Daylight Savings Time & the Modern Day Calendar

by Niclas Marie

A great rule of thumb:
On fall, you "fall back" one hour, and in the spring, you "spring ahead" one hour.

Daylight savings (DST), proposed well over a hundred years ago, has a rich and rather controversial history. Although the law or mandate hinges on the age-old practice of working and living according to the sun, there are very vocal parties both for and against it. The concept is simple: move the time forward during the spring and back again in the fall. Yet, the effects are far reaching, both in a person's daily life and in how people, companies, and governments conduct business across jurisdictions and between countries.

A Brief History of Daylight Savings Time

Since the beginning of written history, humans have adjusted their daily lives to the sun, waking at first light and proceeding about their business until dark no matter what time it actually was. Romans based water clocks on this premise, with time slowly adjusting by using a different scale for different months. Hundreds of years later, Benjamin Franklin first proposed the idea, albeit in a satirical essay inspired after sunlight woke him well before he planned to rise, as an effort to save on the cost of candles. George Vernon Hudson first suggested a method most similar to modern DST in 1895, proposing 80-minute or two-hour shifts forward and backward twice a year. Ten years later, William Willet made a similar suggestion; however, he broke up the process into four 20-minute increments, slowly moving the clock forward over four weeks in April, and then slowly moving it backward over four weeks in September. In 1916, during World War I, Germany and other countries adopted DST as an energy saving recourse, with the United States followed in 1918. Later, in 1942, the US implemented year-round DST, and in 1966 Congress passed the Uniform Time Act, which created set dates for the practice and included a caveat allowing states or jurisdictions to avoid it.

How Daylight Savings Works

In the US, DST starts on the second Sunday in March, with clocks moving forward one hour. On the first Sunday in November, the clocks move backwards an hour, thus ending DST. The shift occurs at 2:00 am on the day; however, some states change at a slightly different time. The European Union, as well as other parts of the world, observes similar practices, yet the logistics are different. For example, the European Union starts DST (known as Summer Time) on the last Sunday in March and ends it on the last Sunday in October. The shift occurs to allow people more daylight during working and waking hours, ending approximately when days naturally begin to get shorter, as well as to limit electrical usage during business hours. Most of North America, Greenland, Europe, and portions of South America and Australia observe DST. Russia, China, the Middle East, Japan and most of Africa do not change the time. Currently, Hawaii and Arizona do not observe DST, despite being a part of the US.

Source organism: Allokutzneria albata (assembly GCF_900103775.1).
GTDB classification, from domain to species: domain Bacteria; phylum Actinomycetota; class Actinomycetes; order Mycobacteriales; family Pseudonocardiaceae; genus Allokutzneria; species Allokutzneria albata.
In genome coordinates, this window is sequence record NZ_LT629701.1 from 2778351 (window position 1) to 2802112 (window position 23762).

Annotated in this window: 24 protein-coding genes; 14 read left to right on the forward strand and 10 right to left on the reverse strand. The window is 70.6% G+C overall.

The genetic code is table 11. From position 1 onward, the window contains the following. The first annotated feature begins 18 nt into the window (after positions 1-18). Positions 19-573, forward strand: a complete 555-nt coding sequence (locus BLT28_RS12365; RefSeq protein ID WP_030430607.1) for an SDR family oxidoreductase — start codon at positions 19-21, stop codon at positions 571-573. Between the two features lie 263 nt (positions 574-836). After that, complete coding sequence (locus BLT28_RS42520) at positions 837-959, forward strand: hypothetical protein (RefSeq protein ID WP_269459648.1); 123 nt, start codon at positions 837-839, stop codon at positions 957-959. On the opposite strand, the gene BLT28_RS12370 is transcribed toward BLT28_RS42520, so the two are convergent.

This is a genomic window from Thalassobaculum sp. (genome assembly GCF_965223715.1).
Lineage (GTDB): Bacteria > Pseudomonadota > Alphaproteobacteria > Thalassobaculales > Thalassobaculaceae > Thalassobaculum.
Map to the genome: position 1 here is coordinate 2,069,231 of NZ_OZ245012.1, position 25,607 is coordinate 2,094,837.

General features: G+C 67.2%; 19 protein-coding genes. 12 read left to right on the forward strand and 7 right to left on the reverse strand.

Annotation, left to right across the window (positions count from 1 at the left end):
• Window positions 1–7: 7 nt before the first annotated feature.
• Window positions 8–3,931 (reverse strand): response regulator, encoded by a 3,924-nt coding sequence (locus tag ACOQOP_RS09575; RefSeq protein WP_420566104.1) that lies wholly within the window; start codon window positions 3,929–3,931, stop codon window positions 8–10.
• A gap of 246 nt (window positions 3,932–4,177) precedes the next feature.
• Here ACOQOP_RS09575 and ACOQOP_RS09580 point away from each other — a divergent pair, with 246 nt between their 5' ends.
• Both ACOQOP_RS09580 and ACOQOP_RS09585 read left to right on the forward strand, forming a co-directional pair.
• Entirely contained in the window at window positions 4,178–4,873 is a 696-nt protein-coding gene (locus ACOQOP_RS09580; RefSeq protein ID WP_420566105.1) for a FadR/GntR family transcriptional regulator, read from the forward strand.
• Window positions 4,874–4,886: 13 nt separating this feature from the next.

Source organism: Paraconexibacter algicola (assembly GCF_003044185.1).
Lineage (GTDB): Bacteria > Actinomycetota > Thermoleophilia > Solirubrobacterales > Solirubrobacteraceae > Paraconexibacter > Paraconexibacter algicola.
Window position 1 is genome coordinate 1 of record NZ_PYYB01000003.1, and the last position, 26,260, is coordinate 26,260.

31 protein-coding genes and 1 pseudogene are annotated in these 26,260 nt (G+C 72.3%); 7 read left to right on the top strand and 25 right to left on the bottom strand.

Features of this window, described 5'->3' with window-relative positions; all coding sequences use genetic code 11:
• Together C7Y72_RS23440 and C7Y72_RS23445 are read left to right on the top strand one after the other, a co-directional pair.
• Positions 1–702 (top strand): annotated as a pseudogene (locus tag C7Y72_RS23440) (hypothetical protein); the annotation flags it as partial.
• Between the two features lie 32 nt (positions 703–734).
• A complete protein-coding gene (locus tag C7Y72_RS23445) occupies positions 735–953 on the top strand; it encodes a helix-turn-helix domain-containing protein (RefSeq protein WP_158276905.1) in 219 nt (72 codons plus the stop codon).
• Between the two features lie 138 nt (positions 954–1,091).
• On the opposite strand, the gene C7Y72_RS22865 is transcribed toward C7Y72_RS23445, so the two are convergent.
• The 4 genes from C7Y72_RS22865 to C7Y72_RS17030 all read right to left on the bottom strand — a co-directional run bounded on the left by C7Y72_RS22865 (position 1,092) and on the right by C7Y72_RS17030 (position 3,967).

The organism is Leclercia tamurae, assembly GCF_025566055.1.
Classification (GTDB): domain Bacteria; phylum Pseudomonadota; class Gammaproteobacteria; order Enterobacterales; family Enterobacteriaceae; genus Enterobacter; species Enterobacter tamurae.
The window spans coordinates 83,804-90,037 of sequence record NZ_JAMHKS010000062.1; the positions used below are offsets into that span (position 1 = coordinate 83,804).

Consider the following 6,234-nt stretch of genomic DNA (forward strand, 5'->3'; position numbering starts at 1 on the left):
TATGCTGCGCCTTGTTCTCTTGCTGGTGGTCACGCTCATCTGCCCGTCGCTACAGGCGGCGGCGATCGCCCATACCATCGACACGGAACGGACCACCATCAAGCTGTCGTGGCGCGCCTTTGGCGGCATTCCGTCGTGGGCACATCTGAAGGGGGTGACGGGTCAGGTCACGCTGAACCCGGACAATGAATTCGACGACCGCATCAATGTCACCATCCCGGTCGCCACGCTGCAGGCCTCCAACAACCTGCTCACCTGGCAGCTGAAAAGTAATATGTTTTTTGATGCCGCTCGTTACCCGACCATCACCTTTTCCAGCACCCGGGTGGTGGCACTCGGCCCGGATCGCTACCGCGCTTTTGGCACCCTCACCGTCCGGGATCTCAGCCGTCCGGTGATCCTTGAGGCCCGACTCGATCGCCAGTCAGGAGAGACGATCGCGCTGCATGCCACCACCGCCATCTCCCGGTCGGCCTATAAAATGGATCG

Politics: DST's Strongest Supporters, and Most Devout Opponents

The strongest initial supporter of DST was William Willet; in fact, he spent much of his career championing his cause, though he sadly passed before ever seeing it become the reality it is today. Winston Churchill, another of the strongest proponents, reasoned his case using extra sleep as the draw rather than energy conservation and increased efficiency, although he argued for these equally as eloquently. Perhaps his most famous quote on the subject, Churchill once said "An extra yawn one morning in the springtime, an extra snooze one night in the autumn… We borrow an hour one night in April; we pay it back with golden interest five months later."

Interestingly enough, laymen note farmers as one of the strongest backers of the practice; however, agriculture as a whole was and is very much opposed the idea. As they already naturally worked by sunlight, the shift in time caused a reduction in productivity, with farm hands leaving before work was complete to make it home for the evening hours. Since then, opposition to the rule has only increased, and even decades after Congress passed the law, the controversy remains. Two of the most vocal opponents to the mandate are Matthew Kotchen and Laura E. Grant, two researchers who studied whether the strongest argument for DST was actually factual: energy savings. Their results concluded that areas that adopted DST actually used more energy than those that did not.

Benefits vs. Drawbacks: The Arguments For and Against DST

Daylight savings is hotly contested. Proponents claim that people use less electricity during the summer when time moves forward an hour, although studies vary in support of this. During the summer, DST does allow for more daylight hours when most people are awake, theoretically prompting additional time outdoors. Other claimed benefits include increased light during peak traffic time, reducing accidents, and an overall reduction in crime. On the opposite end of the spectrum are those who strongly oppose DST. Drawbacks include the claim that DST does not save energy or that the savings is negligible, and that it may actually increase consumption. The shift in time can be difficult for people to adjust to, increasing stress and reducing productivity. The fact that much of the world does not observe the practice is also a deterrent, with airlines alone claiming that the cost of DST and adjusting schedules to coordinate with non-participating regions is roughly $147 million per year.

About the author

is the founder and CEO of TimeCenter Online Scheduling and lives in Helsingborg, Sweden. He loves to code beautiful and simple web apps, and occasionally enjoys a game of blitz chess.

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